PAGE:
Accessibility statement

Jane Austen - ENG00074H

« Back to module search

  • Department: English and Related Literature
  • Module co-ordinator: Dr. Alison O'Byrne
  • Credit value: 20 credits
  • Credit level: H
  • Academic year of delivery: 2024-25

Module summary

It is a truth universally acknowledged that Jane Austen gets an audience. From Hollywood to Bollywood her novels have been adapted and reworked in cinematic love stories, while Janeites the world over continue to pore over the details of the cuts of dresses, dance steps, and Regency courtship rituals. Literary critics, on the other hand, now tend to focus on Austen’s pioneering narrative technique, and to situate her work in its historical and cultural contexts.

This module will consider Austen’s published fiction (Sense and Sensibility, Pride and Prejudice, Mansfield Park, Emma, Northanger Abbey, and Persuasion) alongside some of her unpublished work. It will think about the way in which the novels explore the relationship between private feeling and the social world, and it will approach Austen as a writer whose work is suffused with politics – especially questions of gender, status, and authority – even as political ‘issues’ in a formal sense are absent from it. Our contextualized reading of Austen’s fiction will be accompanied by a focus on the history of its reception, and towards the end of the course we will consider some examples of recent popular engagements with Austen, in the form of films, television series, and/or fan fiction.

Module will run

Occurrence Teaching period
A Semester 1 2024-25

Module aims

The aim of this module is to study the novels of Jane Austen, to situate them in their historical and cultural contexts, and to think about their diverse afterlives.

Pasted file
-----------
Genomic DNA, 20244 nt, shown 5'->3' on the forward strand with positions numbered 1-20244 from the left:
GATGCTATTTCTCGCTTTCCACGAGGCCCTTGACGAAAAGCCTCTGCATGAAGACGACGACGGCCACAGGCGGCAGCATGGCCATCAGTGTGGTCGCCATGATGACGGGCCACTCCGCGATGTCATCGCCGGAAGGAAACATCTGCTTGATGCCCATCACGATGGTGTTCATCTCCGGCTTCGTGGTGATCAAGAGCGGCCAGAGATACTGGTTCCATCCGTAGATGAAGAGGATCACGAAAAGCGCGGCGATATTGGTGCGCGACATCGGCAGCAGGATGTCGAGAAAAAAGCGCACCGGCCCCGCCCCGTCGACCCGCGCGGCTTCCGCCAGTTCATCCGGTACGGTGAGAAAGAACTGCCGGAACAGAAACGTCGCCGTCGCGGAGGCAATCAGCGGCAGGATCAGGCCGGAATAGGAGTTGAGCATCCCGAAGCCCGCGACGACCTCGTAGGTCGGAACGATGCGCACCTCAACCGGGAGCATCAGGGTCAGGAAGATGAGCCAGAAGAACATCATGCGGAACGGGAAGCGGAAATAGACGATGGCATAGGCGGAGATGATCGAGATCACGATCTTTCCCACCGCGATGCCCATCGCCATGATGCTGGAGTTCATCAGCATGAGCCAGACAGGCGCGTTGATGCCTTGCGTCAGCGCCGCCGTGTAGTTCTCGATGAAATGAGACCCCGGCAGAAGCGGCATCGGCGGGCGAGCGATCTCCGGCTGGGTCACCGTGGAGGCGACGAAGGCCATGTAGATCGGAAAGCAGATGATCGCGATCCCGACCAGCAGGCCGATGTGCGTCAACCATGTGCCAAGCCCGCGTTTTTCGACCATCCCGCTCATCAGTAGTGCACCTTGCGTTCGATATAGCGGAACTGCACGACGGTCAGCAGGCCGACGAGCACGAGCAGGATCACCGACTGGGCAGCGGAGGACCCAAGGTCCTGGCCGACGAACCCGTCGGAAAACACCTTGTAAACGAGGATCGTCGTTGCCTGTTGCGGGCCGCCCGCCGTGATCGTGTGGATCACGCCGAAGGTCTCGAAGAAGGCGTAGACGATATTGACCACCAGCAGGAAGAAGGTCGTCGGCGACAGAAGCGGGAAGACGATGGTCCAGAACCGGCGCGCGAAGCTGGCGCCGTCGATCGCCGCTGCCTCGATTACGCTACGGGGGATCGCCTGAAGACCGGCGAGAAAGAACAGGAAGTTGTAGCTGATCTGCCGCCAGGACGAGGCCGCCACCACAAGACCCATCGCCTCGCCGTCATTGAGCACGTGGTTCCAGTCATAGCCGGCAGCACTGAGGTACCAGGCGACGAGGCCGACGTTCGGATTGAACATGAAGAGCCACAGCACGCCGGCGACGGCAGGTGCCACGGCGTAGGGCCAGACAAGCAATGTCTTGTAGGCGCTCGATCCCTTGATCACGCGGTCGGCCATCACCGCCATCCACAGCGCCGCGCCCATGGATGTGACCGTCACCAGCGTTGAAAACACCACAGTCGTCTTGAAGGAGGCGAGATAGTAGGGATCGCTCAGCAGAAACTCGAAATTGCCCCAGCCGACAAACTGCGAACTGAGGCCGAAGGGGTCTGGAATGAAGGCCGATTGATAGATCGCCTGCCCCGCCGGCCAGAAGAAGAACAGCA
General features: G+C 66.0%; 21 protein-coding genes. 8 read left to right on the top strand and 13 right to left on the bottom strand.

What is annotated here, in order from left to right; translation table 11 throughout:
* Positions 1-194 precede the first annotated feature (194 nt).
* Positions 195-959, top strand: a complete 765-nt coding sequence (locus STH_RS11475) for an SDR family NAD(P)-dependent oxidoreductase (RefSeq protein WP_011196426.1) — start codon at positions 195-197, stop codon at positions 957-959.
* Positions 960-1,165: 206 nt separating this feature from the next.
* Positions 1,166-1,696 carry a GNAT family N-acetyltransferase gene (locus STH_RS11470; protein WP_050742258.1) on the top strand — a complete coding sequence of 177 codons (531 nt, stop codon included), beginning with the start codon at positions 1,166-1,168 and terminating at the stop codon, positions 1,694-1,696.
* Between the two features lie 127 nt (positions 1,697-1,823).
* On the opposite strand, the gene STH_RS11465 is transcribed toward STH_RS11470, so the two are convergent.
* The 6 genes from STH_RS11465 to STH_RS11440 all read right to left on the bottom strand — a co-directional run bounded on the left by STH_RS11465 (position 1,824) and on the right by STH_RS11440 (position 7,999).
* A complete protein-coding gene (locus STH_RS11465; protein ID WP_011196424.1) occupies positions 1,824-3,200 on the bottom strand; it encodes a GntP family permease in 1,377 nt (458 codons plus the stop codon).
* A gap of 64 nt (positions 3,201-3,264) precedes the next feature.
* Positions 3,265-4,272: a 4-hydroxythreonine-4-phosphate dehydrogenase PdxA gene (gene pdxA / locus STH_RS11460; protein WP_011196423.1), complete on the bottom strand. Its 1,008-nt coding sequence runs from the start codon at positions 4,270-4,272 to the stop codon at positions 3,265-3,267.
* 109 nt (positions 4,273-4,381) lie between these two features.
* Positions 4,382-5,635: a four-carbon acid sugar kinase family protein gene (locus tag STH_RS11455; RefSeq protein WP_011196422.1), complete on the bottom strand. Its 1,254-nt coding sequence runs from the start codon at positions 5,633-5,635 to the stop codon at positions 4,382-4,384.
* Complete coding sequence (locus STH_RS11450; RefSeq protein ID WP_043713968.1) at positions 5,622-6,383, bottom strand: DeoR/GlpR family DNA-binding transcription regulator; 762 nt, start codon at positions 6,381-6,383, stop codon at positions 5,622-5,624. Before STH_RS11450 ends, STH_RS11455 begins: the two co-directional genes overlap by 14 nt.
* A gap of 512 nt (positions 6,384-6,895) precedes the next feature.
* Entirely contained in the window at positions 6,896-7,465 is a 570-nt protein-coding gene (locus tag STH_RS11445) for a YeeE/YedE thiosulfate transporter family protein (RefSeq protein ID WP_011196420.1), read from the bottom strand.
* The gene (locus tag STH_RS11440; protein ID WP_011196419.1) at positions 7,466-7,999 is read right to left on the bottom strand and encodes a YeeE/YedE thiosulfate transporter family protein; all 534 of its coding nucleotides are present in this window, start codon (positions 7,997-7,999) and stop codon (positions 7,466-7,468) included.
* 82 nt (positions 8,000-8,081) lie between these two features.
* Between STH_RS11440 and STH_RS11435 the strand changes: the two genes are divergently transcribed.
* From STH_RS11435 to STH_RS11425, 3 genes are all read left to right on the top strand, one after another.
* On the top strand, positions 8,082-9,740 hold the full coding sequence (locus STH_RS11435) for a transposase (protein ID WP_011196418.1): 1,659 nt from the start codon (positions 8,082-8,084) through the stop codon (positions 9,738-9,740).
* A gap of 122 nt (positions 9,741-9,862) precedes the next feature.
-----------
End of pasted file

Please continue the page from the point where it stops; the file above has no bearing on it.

Module learning outcomes

On successful completion of the module, you should be able to:

  1. Demonstrate an advanced understanding of and engagement with the novels of Austen in their historical and cultural contexts;

  2. Demonstrate an advanced understanding of and engagement with the distinctive features of Austen’s fiction, in particular its narrative innovations;

  3. Evaluate key debates within the relevant critical fields dealing with recent popular engagement with Austen in film, television, and/ or fan fiction.

  4. Produce independent arguments and ideas which demonstrate an advanced proficiency in critical thinking, research, and writing skills.


Task Length % of module mark
N/A 100

Special assessment rules


Additional assessment information

You will be given the opportunity to submit a 1000-word formative essay for the module, which can feed into the 3000-word summative essay submitted at the end of the module.

Your essay will be annotated and returned to you by your tutor within two weeks.

You will submit your summative essay via the VLE during the revision and assessment weeks at the end of the teaching semester (weeks 13-15). Feedback on your summative essay will be uploaded to e:Vision to meet the University’s marking deadlines.


Task Length % of module mark
N/A 100

Module feedback

  • You will receive feedback on all assessed work within the University deadline, and will often receive it more quickly. The purpose of feedback is to inform your future work; it is designed to help you to improve your work, and the Department also offers you help in learning from your feedback. If you do not understand your feedback or want to talk about your ideas further you can discuss it with your tutor or your supervisor, during their Open Office Hours
  • For more information about the feedback you will receive for your work, see the department's Guide to Assessment

Indicative reading

Key Texts for this module will include all of Austen’s published novels (Northanger Abbey, Sense and Sensibility, Pride and Prejudice, Mansfield Park, Emma, Persuasion).

Other key texts may include:

  • Jane Austen, Lady Susan
  • Jane Austen, The Watsons
  • Jane Austen, Sanditon
  • James Edward Austen-Leigh, A Memoir of Jane Austen
  • Clueless dir. Amy Heckerling
  • Pride and Prejudice adapted by Andrew Davies for the BBC
  • Sense and Sensibility dir. Ang Lee
  • Austenland dir. Jerusha Hess
  • Adaptations by Pemberly Digital (

The information on this page is indicative of the module that is currently on offer. The University is constantly exploring ways to enhance and improve its degree programmes and therefore reserves the right to make variations to the content and method of delivery of modules, and to discontinue modules, if such action is reasonably considered to be necessary by the University. Where appropriate, the University will notify and consult with affected students in advance about any changes that are required in line with the University's policy on the Approval of Modifications to Existing Taught Programmes of Study.